See Her Die
Book two in Melinda Leigh’s new series of mystery/suspense novels featuring Bree Taggert, See Her Die, opens just three weeks after the events of Cross Her Heart. A former Philadelphia detective, Bree’s life underwent a major upheaval when she returned home to the small upstate New York town of Grey’s Hollow – somewhere that holds few pleasant memories for her – in order to investigate the murder of her sister Erin. By the end of the book, Bree has decided to remain in Grey’s Hollow to become the guardian to Erin’s two children, Luke (sixteen) and Kayla (eight) and to take the position of Sheriff, following the departure of the previous holder of the office, whose blatant corruption had been public knowledge but whom nobody had been able to dislodge.
When See Her Die begins, Bree is still struggling to adapt to her new life and responsibilities. She’s not sleeping well (Kayla sometimes has nightmares and has taken to creeping into bed with her at night), she’s worried about Luke, who has become very quiet and incommunicative, she’s not completely sure which of her deputies she can trust, her department is underfunded and understaffed… it’s a long list of problems to sort out all the while she’s working to ensure the safety of everyone in the local community.
A call in the early hours of the morning sees Bree heading out to a local campground that is – supposedly – closed for the winter, following a 911 call from a young woman who says she saw her friend get shot. When Bree and her deputies arrive, there’s no sign of a body or evidence of a shooting – and no sign of the person who made the call, until Bree and one of her deputies enter one of the cabins, where they find a terrified young woman who says her name is Alyssa Vaughan and that her friend Harper was shot out in the woods. With no body or evidence, Bree has to consider the possibility that Alyssa may have made it all up, or have committed the murder herself… but something tells her that while Alyssa is definitely hiding something, that something isn’t murder.
Meanwhile, Bree’s friend, former K-9 handler Matt Flynn, has been asked by his sister Cady to look into the disappearance of Eli Whitney, a student at the university and the grandson of an elderly lady who fosters senior dogs for Cady’s rescue centre. Matt took medical retirement from the Sheriff’s department after he was shot in the hand in the line of duty some three years earlier, and he’s setting up a K-9 training facility – or he would, if his sister didn’t keep filling up his kennels with her rescue dogs! He agrees to ask around to see if he can find out what might have happened to Eli.
Later that day, Bree and her team are back out at the campground, still searching for evidence of a shooting and not finding much – until they turn up a set of footprints and tracks in the snow. At this point, Bree decides to see if they can borrow a K-9 unit from the state police – but it’s nothing doing; all their available K-9s are searching for a missing student. With the light fading and snow threatening, her chief deputy suggests she call in Matt Flynn and Brody (his service dog) – and Bree is just a little conflicted. On the one hand, Matt’s connection to the department is not an easy one (he was shot by a fellow deputy and still suspects it may have been deliberate), but on the other she trusts him, and it would feel great to know someone has her back.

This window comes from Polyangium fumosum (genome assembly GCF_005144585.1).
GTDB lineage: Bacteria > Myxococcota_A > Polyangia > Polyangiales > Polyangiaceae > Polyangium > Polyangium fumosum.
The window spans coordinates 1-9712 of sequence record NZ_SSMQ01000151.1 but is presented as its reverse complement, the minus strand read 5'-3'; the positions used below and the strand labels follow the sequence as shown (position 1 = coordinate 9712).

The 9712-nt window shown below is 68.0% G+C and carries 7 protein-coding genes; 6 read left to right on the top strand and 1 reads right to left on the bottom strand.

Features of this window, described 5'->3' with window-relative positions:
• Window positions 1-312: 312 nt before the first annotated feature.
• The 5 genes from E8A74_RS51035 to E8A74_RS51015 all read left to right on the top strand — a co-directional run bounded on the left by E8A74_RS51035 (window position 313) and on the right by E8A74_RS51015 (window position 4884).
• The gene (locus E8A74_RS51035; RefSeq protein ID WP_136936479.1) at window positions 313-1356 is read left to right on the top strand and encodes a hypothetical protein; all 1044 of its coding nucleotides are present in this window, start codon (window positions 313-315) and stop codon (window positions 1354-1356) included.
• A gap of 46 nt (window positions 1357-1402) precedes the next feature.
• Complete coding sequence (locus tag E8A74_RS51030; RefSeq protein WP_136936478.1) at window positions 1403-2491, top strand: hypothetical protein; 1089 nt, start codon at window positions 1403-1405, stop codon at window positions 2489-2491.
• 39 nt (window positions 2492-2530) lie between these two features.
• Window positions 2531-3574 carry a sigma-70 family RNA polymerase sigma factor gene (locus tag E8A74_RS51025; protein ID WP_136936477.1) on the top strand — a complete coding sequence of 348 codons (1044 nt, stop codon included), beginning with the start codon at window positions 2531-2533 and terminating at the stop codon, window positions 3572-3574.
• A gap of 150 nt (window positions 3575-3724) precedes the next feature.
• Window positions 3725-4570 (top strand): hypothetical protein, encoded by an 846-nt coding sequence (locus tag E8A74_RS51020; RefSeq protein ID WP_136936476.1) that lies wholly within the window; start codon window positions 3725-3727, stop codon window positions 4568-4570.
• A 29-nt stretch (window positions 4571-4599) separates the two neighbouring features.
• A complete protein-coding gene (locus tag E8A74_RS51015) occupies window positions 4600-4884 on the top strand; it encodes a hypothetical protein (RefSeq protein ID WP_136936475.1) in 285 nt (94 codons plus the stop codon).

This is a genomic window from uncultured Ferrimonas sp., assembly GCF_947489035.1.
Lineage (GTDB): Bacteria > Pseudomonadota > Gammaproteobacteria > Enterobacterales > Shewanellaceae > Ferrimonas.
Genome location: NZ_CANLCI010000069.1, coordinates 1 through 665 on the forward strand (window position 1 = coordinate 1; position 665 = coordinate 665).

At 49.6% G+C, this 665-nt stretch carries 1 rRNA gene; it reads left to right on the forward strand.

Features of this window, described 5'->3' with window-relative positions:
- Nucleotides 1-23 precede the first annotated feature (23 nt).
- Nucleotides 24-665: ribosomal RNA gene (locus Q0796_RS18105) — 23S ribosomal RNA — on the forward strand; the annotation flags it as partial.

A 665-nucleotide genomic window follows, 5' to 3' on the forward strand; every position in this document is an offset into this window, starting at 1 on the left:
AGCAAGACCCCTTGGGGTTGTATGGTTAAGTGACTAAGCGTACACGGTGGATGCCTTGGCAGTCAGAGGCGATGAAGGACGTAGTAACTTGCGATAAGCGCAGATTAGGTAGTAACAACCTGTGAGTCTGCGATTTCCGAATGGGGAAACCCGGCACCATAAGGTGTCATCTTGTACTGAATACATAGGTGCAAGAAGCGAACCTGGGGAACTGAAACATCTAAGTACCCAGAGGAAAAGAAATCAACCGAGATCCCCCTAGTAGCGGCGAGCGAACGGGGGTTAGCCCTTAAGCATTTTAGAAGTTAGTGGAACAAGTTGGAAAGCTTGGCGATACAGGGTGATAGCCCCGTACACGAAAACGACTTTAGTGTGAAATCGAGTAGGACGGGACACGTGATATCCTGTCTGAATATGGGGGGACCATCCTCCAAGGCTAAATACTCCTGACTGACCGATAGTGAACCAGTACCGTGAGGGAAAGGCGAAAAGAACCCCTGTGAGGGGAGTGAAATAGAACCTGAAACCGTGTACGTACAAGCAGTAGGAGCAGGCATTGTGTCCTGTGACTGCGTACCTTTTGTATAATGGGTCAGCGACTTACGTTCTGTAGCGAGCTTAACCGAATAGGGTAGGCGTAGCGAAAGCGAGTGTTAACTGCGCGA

Matt agrees to help, and before long Brody is hot on the trail and leads Bree and Matt to the cracked ice around a boat ramp where, bobbing between long, jagged sheets of ice, is a human hand. The hand belongs to the body of a young man who is unidentifiable due to the damage done to his face, which looks as though it’s been pulverised in an act of brutal rage. Is this the shooter? If it is, they have yet to find the victim. And if it isn’t the shooter, could it be the missing student?
I love watching the way Melinda Leigh sets out what are seemingly different storylines and then slowly pulls them together until they coalesce and we can see how the pieces all fit as part of the larger whole. The plot in See Her Die is complex, clever and well-executed and Bree is a tough, likeable and relatable heroine, a woman who is juggling so many balls in the air that she has no time for a life outside of work and her newly acquired family. I also appreciated the peek into what it takes to run a sheriff’s department in a large but sparsely populated rural area, and felt for Bree as she wondered who among her staff she could really trust.
I enjoyed the story, but it would be remiss of me not to point out that for a book categorised as romantic suspense, the romance here is peripheral at best. Matt is a lovely guy and he and Bree have great chemistry, so the lack of romantic development was a bit of a disappointment – BUT what we do get here is them working together again and I loved watching the professional side of their partnership develop. Matt is such a wonderful support for Bree when she needs it, he’s a cool head in a crisis and, as Bree admits to herself, he’s smart and often sees connections she’s overlooked; they’re a great team, and it definitely seems that things are progressing on the romantic front by the time the book comes to a close.
In spite of the little bit of disappointment I experienced over the lack of romantic progression, I enjoyed See Her Die very much. The principals are likeable, the secondary cast is nicely drawn, the mystery is compelling, and it all adds up to a thoroughly entertaining read. I’ll definitely be back for book three when it’s released in Spring 2021.